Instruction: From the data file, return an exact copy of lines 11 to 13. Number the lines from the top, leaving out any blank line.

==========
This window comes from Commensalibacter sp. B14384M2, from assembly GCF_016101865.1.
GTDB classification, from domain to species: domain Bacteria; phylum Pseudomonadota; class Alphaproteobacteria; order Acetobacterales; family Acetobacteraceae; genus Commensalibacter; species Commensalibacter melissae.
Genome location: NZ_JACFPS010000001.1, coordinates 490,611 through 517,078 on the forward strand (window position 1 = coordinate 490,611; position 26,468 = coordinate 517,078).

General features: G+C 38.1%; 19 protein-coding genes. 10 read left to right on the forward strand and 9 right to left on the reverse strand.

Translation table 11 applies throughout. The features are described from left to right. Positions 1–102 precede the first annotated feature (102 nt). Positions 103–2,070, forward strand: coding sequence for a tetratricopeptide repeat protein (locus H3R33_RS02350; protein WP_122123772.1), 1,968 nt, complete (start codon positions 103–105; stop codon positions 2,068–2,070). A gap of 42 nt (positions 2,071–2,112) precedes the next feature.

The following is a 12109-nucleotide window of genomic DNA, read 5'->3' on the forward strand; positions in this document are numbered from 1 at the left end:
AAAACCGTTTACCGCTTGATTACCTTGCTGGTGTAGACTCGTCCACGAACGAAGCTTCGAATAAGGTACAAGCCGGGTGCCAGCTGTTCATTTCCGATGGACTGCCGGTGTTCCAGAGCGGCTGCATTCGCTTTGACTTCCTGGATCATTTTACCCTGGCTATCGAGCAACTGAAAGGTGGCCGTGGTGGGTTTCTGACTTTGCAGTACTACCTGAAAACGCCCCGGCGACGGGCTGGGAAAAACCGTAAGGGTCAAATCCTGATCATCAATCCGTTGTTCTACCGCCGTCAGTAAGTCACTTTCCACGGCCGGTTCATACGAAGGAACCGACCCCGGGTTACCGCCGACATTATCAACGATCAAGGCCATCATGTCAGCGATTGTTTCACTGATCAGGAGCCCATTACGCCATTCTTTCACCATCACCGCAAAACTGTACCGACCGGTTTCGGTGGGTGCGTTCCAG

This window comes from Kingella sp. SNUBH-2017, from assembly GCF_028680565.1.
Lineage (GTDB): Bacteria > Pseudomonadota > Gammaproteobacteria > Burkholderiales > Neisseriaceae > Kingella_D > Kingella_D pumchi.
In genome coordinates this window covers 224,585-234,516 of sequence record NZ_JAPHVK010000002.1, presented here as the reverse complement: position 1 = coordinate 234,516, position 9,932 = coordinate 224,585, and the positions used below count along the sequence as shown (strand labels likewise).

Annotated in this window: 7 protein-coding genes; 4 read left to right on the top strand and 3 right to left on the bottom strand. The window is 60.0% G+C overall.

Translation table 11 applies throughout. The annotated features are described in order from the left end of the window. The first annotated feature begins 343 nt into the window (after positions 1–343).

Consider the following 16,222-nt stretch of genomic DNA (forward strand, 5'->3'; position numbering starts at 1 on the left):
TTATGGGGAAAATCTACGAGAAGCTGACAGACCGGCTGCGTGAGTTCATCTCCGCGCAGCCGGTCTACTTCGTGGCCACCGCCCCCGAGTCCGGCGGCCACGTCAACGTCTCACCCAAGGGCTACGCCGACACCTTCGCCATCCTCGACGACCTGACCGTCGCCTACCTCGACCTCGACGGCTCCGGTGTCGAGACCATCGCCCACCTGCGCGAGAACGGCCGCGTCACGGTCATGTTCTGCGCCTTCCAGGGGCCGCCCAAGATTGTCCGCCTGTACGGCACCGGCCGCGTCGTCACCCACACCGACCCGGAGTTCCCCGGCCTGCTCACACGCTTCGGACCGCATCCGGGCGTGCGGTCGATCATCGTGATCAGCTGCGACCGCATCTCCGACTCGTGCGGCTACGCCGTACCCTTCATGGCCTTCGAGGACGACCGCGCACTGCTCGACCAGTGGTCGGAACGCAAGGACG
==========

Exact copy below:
Annotated in this window: 7 protein-coding genes; 4 read left to right on the top strand and 3 right to left on the bottom strand. The window is 60.0% G+C overall.

Translation table 11 applies throughout. The annotated features are described in order from the left end of the window. The first annotated feature begins 343 nt into the window (after positions 1–343).

Consider the following 16,222-nt stretch of genomic DNA (forward strand, 5'->3'; position numbering starts at 1 on the left):